Janah’s images of the tribal community in their usual attire which were mostly bare bodied caused a furore amongst the Indian government officials when some prints of these photos came under scrutiny while going through the customs for an exhibition in London. In the same interview with Ghosh, Janah gives an account of how he was harassed by government officials to the extent of a prosecution cry for his depictions of nude tribal women.7 He had to appeal to the then Prime Minister Ms. Indira Gandhi with whose intervention he could get back some prints of his photographs. Certain incidents like these might be the reason for him not having exhibited his exhaustive archive of images often. It truly is a shame that Janah was repeatedly accused of obscenity in spite of his honest documentation of the indigenous communities of our nation. A country that lacks a culture of documentation might not value the importance of such a massive work of documentation of the indigenous people of a nation as diverse as ours. But Janah’s work shall remain – for newer generations to discover and perhaps, truly appreciate the care and empathy of the photographer.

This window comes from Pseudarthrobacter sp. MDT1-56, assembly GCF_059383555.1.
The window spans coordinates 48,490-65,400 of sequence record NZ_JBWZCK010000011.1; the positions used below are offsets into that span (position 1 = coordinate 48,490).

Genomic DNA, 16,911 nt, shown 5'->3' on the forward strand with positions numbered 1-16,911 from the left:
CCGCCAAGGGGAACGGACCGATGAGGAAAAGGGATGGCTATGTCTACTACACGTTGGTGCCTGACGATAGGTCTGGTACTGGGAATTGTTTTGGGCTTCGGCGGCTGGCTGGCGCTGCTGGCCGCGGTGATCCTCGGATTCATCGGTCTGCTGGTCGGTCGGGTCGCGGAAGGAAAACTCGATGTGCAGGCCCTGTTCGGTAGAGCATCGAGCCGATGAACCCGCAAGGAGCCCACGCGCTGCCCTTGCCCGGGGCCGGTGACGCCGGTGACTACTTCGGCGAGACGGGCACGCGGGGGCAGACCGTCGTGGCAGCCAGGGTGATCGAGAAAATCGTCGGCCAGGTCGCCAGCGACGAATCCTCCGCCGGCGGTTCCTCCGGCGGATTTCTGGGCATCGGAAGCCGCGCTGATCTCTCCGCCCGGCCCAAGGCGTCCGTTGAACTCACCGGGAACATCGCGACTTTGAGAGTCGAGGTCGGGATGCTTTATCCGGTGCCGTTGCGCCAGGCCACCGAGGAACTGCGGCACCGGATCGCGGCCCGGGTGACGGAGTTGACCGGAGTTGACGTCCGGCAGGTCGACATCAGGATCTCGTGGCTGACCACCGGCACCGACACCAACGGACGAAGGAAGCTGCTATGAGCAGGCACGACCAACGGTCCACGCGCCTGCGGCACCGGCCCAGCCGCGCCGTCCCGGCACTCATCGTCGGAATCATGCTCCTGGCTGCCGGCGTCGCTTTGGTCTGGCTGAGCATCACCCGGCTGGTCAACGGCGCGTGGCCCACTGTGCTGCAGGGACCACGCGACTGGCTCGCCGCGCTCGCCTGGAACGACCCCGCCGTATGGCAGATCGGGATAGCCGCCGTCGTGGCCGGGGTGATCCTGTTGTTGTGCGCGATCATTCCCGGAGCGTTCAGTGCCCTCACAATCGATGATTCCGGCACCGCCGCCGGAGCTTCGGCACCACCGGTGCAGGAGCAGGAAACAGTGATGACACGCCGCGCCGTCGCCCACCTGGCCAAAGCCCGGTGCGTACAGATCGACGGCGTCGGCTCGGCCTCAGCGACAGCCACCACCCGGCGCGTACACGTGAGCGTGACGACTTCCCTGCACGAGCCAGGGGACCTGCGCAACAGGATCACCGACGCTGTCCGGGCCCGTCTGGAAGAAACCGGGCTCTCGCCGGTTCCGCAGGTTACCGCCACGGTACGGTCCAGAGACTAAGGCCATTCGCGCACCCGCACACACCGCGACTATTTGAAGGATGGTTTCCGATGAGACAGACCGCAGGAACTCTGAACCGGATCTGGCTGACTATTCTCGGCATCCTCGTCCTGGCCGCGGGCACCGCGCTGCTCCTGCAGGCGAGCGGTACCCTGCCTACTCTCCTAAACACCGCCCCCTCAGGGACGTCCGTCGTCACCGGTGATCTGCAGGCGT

1. Camera Indica, Christopher Pinney, p. 28-29
  2. Swaraj Archive: Link
  3. Siddhartha Ghosh, Chhobi Tola: Bangalir Photography Chorcha (Taking Photographs: A History of Bengali Photographic Practices), p. 348
  4. Ibid., p.348
  5. The Second Creature, Sunil Janah, p.13
  6. Siddhartha Ghosh, Chhobi Tola: Bangalir Photography Chorcha (Taking Photographs: A History of Bengali Photographic Practices), p. 348
  7. Siddhartha Ghosh, Chhobi Tola: Bangalir Photography Chorcha (Taking Photographs: A History of Bengali Photographic Practices), p. 353

Sourajit Saha works as a software engineer by day and lives as a cinephile 24/7. With interests in visual arts and history, he aspires to become a filmmaker one day.

Read more articles by Sourajit here.